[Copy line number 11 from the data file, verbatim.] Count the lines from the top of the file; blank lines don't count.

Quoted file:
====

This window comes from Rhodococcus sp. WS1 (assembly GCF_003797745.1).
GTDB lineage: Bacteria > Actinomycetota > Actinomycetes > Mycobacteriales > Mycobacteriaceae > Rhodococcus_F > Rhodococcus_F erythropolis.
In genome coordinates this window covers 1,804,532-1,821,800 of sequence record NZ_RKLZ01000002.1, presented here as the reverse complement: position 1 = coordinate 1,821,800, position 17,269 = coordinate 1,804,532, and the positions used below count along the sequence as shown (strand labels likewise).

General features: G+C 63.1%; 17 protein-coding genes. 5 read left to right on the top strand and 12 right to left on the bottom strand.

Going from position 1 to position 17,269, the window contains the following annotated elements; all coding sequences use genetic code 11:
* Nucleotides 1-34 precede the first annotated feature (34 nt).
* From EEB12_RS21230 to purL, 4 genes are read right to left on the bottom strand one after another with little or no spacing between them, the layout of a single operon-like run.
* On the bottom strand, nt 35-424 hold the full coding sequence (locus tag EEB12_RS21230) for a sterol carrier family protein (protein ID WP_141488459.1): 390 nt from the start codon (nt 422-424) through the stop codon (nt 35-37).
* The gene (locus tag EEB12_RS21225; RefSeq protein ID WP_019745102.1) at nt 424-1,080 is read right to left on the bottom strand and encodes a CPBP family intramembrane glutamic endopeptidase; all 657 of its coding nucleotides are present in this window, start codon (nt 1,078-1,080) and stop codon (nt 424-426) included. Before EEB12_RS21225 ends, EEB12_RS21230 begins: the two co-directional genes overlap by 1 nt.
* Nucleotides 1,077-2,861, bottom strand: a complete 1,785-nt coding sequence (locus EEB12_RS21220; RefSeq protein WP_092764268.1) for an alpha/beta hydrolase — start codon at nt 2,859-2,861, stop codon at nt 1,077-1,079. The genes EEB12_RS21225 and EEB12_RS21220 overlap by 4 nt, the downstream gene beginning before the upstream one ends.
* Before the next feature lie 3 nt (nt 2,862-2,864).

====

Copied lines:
* Before the next feature lie 3 nt (nt 2,862-2,864).